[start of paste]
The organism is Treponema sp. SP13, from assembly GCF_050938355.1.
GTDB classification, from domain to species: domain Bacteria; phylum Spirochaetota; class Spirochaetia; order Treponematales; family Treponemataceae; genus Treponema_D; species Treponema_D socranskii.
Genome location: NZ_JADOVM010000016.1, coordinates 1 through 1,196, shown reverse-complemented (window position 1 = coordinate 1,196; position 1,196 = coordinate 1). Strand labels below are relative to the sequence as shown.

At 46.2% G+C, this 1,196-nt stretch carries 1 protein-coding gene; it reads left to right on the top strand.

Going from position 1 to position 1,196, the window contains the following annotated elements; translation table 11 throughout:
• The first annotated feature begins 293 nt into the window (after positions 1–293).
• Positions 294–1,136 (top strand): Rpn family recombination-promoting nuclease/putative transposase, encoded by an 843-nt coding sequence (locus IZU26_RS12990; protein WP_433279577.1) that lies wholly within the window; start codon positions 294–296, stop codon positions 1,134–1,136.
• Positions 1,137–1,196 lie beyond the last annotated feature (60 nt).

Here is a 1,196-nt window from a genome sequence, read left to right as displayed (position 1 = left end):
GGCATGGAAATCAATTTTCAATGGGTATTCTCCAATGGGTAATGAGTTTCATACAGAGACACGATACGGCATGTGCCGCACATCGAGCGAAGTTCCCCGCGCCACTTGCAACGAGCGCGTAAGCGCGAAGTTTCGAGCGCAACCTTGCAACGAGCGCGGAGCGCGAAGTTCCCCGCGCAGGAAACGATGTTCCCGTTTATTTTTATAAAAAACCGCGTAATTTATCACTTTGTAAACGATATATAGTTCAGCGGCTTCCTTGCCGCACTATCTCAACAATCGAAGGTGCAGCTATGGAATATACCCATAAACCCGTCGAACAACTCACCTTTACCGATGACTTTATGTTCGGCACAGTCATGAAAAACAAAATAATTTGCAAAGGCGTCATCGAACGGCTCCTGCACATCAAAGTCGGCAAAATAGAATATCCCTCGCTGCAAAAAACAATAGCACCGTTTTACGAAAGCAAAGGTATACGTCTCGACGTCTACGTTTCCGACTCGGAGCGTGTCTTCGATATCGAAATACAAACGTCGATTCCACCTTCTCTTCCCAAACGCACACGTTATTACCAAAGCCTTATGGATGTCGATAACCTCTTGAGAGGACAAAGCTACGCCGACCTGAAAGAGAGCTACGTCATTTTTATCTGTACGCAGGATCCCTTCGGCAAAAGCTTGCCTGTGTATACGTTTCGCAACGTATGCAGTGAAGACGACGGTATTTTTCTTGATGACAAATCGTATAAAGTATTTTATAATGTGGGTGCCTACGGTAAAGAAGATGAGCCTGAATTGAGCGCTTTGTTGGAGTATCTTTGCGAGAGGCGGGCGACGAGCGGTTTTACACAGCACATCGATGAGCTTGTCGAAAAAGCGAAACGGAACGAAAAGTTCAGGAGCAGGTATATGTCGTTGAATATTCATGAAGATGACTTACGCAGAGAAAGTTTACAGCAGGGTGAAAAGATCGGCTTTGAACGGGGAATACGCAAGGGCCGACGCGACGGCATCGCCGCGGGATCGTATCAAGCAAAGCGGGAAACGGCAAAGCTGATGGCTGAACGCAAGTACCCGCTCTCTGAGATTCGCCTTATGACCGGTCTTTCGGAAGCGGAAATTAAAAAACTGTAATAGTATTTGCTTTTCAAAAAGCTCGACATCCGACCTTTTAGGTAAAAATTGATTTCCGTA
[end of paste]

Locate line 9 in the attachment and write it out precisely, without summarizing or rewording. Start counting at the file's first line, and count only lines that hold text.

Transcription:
Here is a 1,196-nt window from a genome sequence, read left to right as displayed (position 1 = left end):